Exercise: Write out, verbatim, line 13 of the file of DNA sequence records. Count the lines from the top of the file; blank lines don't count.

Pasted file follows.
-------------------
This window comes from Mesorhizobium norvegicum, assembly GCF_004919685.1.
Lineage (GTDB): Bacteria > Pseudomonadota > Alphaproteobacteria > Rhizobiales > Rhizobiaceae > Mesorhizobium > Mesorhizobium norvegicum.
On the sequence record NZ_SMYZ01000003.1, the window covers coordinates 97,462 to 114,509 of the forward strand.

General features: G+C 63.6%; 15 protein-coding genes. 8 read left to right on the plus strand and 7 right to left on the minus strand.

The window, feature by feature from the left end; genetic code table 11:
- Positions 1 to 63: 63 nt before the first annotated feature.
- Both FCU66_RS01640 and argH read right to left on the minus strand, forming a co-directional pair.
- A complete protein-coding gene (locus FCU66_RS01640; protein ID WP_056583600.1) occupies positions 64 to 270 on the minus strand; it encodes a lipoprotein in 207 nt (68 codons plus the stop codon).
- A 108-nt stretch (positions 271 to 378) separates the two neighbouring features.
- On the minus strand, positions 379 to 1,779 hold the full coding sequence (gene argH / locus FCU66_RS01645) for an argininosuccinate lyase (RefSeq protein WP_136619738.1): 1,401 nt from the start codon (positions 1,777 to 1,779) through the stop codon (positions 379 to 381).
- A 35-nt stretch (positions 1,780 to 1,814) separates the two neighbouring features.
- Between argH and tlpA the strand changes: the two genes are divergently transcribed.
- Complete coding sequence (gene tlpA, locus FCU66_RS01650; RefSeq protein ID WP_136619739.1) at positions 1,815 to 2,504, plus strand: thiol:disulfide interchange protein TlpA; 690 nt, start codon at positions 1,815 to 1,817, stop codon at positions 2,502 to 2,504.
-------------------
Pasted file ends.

- Complete coding sequence (gene tlpA, locus FCU66_RS01650; RefSeq protein ID WP_136619739.1) at positions 1,815 to 2,504, plus strand: thiol:disulfide interchange protein TlpA; 690 nt, start codon at positions 1,815 to 1,817, stop codon at positions 2,502 to 2,504.